Children to be removed from Lev Tahor community: Judge


 About 200 members of a Jewish sect — the Lev Tahor group have moved from Quebec to Chatham, Ont. The group is working at setting up their new homes.
MONTREAL — An Ontario judge has decided to uphold a ruling removing 14 children from the ultra-Orthodox Jewish community of Lev Tahor.
The order means the children must be removed from the sect and placed into the custody of foster families in Quebec.

The ruling at the Chatham-Kent Courthouse upholds a Nov. 27 ruling in St-Jérôme by Youth Court Judge Pierre Hamel, who ordered the children be placed in temporary homes for a period of 30 days.

On Monday, Ontario Judge Stephen Fuerth ruled the Quebec Court had jurisdiction in this case, and said not to uphold the decision would "create jurisdictional chaos."

The children were ordered back to Montreal where foster families have already been identified. Fuerth exempted the oldest of the 14 children, a 17-year-old mother of an infant from the judgment.

However, the ruling won't take effect for 30 days, so the families can have a chance to appeal the judgment, Fuerth ruled.

Ahead of the Nov. 27 court date, about 200 members of the 240-person community fled Ste-Agathe-des-Monts for Chatham-Kent. The case has been tied up in Ontario youth court since that time.

The Quebec hearing, which was carried out in the absence of Lev Tahor members, had heard from a witness, a former member of the sect, who said children were hit in the sect's schoolhouse with wire hangers. The witness also described how children were routinely taken away from their parents and placed with other families as a form of punishment.

Social workers from Quebec's Youth Protection Department had also described how one of the children targeted to be removed was married at age 14, two years younger than the minimum legal age in Canada. Social workers also noted fungus on the feet of most of the girls, ostensibly caused from adhering to strictly modesty rules that they always wear socks, stockings and shoes.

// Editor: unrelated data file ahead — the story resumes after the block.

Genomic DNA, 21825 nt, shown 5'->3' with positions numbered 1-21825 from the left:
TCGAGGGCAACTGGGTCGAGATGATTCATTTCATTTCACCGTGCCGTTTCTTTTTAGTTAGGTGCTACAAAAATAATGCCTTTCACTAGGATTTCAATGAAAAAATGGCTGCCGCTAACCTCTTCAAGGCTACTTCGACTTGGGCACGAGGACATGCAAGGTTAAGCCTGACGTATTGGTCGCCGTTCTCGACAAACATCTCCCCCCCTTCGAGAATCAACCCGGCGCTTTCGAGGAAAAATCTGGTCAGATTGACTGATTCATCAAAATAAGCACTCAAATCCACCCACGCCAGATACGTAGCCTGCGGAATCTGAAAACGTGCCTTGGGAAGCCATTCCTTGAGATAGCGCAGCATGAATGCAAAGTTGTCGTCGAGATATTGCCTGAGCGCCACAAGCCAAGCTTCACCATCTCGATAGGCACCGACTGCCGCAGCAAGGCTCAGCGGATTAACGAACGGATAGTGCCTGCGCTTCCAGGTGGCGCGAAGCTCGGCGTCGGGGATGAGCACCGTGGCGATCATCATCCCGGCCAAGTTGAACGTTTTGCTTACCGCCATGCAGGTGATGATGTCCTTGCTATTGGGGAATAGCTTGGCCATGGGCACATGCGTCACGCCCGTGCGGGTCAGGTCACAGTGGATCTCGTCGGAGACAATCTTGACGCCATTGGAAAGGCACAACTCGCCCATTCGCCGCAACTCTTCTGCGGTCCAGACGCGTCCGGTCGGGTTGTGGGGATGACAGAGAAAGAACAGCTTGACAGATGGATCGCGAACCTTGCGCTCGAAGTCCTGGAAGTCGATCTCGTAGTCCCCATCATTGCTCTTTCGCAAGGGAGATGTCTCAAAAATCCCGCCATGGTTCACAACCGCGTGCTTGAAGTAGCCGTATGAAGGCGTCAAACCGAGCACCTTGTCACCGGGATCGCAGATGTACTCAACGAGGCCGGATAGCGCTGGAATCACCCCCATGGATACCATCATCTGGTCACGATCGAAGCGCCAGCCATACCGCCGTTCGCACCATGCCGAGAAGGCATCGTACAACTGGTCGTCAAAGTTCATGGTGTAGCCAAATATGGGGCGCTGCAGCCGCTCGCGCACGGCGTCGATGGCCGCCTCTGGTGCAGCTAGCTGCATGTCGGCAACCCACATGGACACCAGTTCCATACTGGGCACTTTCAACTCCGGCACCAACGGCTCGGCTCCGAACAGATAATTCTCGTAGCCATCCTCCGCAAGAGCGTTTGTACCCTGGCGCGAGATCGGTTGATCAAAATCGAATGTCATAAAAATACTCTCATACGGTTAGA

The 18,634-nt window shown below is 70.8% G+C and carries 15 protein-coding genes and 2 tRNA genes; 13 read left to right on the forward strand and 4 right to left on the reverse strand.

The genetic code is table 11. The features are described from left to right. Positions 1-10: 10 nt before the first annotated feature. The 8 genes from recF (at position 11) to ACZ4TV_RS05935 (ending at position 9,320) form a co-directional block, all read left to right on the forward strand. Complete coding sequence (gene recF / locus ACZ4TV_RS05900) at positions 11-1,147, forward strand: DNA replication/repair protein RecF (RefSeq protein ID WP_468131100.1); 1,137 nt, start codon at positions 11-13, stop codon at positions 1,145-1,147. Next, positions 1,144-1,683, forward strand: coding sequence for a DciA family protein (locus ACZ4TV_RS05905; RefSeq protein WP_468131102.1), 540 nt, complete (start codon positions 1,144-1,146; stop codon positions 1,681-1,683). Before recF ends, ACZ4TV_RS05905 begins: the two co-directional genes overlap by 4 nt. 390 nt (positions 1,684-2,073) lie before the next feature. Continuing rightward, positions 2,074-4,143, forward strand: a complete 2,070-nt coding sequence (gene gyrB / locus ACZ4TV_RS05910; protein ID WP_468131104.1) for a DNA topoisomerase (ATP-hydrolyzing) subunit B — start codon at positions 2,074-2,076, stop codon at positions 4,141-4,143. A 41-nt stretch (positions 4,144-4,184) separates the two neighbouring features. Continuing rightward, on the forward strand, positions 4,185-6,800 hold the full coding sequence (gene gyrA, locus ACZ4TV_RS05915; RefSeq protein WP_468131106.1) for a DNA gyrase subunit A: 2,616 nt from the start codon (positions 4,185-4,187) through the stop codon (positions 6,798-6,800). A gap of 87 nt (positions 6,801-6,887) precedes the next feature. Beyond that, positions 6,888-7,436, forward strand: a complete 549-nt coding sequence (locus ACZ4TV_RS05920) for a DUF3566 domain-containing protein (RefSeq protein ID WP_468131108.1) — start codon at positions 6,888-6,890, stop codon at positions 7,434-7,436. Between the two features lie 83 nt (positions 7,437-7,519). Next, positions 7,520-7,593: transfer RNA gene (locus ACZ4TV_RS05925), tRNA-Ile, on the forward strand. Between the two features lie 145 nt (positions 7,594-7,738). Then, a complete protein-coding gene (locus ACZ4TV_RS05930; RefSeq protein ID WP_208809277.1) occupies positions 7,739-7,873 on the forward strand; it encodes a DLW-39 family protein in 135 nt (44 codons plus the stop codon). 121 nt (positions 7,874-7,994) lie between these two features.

Known as the Jewish Taliban, because of the full-body cloaks warn by women and the sect's anti-Zionist ideals, Lev Tahor has been widely criticized as an extremist cult in Israel. Most of the community's members are either born in Israel or Monsey, N.Y. The sect relocated to Ste-Agathe in 2004 after Rabbi Shlomo Helbrans was granted refugee status in Canada. He claimed he would be persecuted in Israel if he returned there.

Francine Campeau, a spokesperson for Quebec's Youth Protection Department, said she was pleased with the ruling.

"We're happy the judgment was recognized, but we continue to be concerned for the children while they remain with their families," Campeau said.

A spokesperson for Montreal's Jewish community said back in November that several families came forward to act as foster homes for the children. The families are from ultra-Orthodox communities in and around Montreal, and they speak Yiddish, which is essential since Yiddish is the predominant language used in Lev Tahor.

"We welcome the ruling itself," said David Ouellette, the public affairs director at the Centre for Israel and Jewish Affairs, said the community is anxious to help. "This is the course of justice. They have the right to appeal. That can't be denied to them."

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